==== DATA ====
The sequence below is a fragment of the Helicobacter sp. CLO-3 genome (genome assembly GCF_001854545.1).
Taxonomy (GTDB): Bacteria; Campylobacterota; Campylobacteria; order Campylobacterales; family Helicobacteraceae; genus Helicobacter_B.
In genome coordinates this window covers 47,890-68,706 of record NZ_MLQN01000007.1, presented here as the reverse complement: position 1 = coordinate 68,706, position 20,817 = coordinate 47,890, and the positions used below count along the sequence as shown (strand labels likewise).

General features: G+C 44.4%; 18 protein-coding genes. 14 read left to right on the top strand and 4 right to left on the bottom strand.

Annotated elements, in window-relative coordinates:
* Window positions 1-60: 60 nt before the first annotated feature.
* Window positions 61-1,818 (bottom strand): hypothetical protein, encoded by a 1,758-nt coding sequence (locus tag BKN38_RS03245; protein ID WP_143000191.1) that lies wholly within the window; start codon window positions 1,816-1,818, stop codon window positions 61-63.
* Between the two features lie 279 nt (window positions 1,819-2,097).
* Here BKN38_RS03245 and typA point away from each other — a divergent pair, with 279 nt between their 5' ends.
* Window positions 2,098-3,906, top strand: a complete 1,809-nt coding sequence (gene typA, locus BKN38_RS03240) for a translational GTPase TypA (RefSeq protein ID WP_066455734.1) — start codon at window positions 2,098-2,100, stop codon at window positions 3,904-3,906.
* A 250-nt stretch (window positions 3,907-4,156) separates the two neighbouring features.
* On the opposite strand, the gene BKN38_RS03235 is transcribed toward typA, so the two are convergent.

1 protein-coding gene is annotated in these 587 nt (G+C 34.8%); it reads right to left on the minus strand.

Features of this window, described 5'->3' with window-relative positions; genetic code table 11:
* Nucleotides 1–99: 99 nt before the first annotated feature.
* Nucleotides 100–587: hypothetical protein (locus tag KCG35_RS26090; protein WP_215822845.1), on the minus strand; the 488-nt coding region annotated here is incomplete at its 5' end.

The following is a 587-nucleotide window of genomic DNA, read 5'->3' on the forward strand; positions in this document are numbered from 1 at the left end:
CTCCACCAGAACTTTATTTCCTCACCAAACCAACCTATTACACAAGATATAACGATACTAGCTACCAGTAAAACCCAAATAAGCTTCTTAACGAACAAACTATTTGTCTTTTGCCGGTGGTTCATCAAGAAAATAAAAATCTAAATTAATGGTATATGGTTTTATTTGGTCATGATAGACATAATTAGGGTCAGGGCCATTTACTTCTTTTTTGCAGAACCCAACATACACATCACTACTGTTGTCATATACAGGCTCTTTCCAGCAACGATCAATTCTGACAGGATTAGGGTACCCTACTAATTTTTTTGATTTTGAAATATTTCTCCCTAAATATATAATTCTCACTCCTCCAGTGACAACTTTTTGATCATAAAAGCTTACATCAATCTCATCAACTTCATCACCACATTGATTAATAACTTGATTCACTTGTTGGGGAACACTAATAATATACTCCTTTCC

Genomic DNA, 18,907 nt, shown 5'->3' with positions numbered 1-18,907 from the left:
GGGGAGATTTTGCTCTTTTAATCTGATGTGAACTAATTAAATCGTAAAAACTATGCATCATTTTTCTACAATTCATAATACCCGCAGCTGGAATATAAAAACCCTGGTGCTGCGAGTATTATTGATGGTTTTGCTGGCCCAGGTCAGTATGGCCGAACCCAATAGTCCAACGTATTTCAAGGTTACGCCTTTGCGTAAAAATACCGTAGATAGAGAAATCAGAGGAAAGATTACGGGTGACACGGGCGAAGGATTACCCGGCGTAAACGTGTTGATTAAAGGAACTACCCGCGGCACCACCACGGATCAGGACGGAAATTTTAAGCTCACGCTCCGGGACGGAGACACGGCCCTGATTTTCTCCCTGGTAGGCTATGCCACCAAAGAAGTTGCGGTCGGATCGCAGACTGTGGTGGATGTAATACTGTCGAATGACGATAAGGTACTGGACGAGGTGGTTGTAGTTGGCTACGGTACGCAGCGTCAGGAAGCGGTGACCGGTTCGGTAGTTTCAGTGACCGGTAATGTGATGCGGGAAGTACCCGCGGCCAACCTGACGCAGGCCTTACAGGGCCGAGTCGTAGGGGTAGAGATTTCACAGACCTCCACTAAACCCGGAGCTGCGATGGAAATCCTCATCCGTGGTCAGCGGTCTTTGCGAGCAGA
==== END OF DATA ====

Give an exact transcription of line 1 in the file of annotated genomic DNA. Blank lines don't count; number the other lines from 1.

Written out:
The sequence below is a fragment of the Helicobacter sp. CLO-3 genome (genome assembly GCF_001854545.1).